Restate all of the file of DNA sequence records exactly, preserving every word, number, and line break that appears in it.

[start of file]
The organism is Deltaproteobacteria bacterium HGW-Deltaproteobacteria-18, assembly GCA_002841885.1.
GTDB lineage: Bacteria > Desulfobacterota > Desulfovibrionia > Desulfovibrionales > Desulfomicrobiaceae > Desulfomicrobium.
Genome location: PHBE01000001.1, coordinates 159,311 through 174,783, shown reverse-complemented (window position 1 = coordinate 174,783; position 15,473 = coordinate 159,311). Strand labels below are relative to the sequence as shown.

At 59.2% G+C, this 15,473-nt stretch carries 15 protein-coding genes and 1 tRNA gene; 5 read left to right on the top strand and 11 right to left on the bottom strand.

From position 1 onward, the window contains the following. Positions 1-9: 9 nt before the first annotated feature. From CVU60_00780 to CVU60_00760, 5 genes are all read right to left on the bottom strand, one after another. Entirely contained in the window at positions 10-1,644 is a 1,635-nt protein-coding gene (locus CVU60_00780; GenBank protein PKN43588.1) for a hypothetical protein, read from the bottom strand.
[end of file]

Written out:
The organism is Deltaproteobacteria bacterium HGW-Deltaproteobacteria-18, assembly GCA_002841885.1.
GTDB lineage: Bacteria > Desulfobacterota > Desulfovibrionia > Desulfovibrionales > Desulfomicrobiaceae > Desulfomicrobium.
Genome location: PHBE01000001.1, coordinates 159,311 through 174,783, shown reverse-complemented (window position 1 = coordinate 174,783; position 15,473 = coordinate 159,311). Strand labels below are relative to the sequence as shown.

At 59.2% G+C, this 15,473-nt stretch carries 15 protein-coding genes and 1 tRNA gene; 5 read left to right on the top strand and 11 right to left on the bottom strand.

From position 1 onward, the window contains the following. Positions 1-9: 9 nt before the first annotated feature. From CVU60_00780 to CVU60_00760, 5 genes are all read right to left on the bottom strand, one after another. Entirely contained in the window at positions 10-1,644 is a 1,635-nt protein-coding gene (locus CVU60_00780; GenBank protein PKN43588.1) for a hypothetical protein, read from the bottom strand.